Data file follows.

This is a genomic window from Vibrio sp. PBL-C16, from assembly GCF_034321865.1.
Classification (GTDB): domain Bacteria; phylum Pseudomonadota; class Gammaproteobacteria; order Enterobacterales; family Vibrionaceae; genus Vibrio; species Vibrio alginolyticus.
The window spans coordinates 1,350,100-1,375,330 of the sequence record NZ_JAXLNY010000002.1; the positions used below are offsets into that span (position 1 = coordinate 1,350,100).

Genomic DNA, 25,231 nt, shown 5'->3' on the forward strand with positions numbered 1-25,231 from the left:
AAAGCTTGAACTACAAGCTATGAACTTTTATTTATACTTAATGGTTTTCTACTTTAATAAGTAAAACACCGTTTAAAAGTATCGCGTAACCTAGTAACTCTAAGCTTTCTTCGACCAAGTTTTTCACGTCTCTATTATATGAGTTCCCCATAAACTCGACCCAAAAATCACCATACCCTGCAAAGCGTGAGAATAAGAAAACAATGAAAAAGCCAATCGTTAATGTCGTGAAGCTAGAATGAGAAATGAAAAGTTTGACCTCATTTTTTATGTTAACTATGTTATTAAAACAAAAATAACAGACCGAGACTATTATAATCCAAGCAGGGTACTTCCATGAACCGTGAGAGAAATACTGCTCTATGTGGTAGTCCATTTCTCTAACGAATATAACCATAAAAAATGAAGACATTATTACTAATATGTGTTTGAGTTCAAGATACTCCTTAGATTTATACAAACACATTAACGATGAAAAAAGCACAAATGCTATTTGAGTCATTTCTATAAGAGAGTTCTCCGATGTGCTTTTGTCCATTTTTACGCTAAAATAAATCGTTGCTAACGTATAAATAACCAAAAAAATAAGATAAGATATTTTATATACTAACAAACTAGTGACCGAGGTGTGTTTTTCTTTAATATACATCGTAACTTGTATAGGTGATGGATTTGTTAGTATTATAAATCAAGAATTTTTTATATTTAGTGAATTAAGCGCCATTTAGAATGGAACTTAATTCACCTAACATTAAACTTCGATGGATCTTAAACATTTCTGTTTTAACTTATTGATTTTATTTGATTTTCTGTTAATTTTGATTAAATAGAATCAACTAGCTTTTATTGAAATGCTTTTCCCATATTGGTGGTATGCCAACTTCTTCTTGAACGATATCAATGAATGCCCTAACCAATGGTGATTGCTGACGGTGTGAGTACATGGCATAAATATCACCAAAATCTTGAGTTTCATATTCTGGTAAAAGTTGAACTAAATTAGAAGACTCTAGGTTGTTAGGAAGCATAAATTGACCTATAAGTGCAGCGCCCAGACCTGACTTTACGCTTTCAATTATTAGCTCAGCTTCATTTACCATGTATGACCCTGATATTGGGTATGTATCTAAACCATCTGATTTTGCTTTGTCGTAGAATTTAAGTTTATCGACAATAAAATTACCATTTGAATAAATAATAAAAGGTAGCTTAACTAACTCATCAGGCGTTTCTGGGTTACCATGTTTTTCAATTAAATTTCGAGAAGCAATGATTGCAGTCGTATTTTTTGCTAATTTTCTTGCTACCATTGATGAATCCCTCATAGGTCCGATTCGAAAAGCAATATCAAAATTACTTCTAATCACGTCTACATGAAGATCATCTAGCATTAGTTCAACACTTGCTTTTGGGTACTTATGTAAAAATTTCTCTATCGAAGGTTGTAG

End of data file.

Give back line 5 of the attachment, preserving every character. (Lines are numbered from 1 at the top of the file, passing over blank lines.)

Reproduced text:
AAAGCTTGAACTACAAGCTATGAACTTTTATTTATACTTAATGGTTTTCTACTTTAATAAGTAAAACACCGTTTAAAAGTATCGCGTAACCTAGTAACTCTAAGCTTTCTTCGACCAAGTTTTTCACGTCTCTATTATATGAGTTCCCCATAAACTCGACCCAAAAATCACCATACCCTGCAAAGCGTGAGAATAAGAAAACAATGAAAAAGCCAATCGTTAATGTCGTGAAGCTAGAATGAGAAATGAAAAGTTTGACCTCATTTTTTATGTTAACTATGTTATTAAAACAAAAATAACAGACCGAGACTATTATAATCCAAGCAGGGTACTTCCATGAACCGTGAGAGAAATACTGCTCTATGTGGTAGTCCATTTCTCTAACGAATATAACCATAAAAAATGAAGACATTATTACTAATATGTGTTTGAGTTCAAGATACTCCTTAGATTTATACAAACACATTAACGATGAAAAAAGCACAAATGCTATTTGAGTCATTTCTATAAGAGAGTTCTCCGATGTGCTTTTGTCCATTTTTACGCTAAAATAAATCGTTGCTAACGTATAAATAACCAAAAAAATAAGATAAGATATTTTATATACTAACAAACTAGTGACCGAGGTGTGTTTTTCTTTAATATACATCGTAACTTGTATAGGTGATGGATTTGTTAGTATTATAAATCAAGAATTTTTTATATTTAGTGAATTAAGCGCCATTTAGAATGGAACTTAATTCACCTAACATTAAACTTCGATGGATCTTAAACATTTCTGTTTTAACTTATTGATTTTATTTGATTTTCTGTTAATTTTGATTAAATAGAATCAACTAGCTTTTATTGAAATGCTTTTCCCATATTGGTGGTATGCCAACTTCTTCTTGAACGATATCAATGAATGCCCTAACCAATGGTGATTGCTGACGGTGTGAGTACATGGCATAAATATCACCAAAATCTTGAGTTTCATATTCTGGTAAAAGTTGAACTAAATTAGAAGACTCTAGGTTGTTAGGAAGCATAAATTGACCTATAAGTGCAGCGCCCAGACCTGACTTTACGCTTTCAATTATTAGCTCAGCTTCATTTACCATGTATGACCCTGATATTGGGTATGTATCTAAACCATCTGATTTTGCTTTGTCGTAGAATTTAAGTTTATCGACAATAAAATTACCATTTGAATAAATAATAAAAGGTAGCTTAACTAACTCATCAGGCGTTTCTGGGTTACCATGTTTTTCAATTAAATTTCGAGAAGCAATGATTGCAGTCGTATTTTTTGCTAATTTTCTTGCTACCATTGATGAATCCCTCATAGGTCCGATTCGAAAAGCAATATCAAAATTACTTCTAATCACGTCTACATGAAGATCATCTAGCATTAGTTCAACACTTGCTTTTGGGTACTTATGTAAAAATTTCTCTATCGAAGGTTGTAG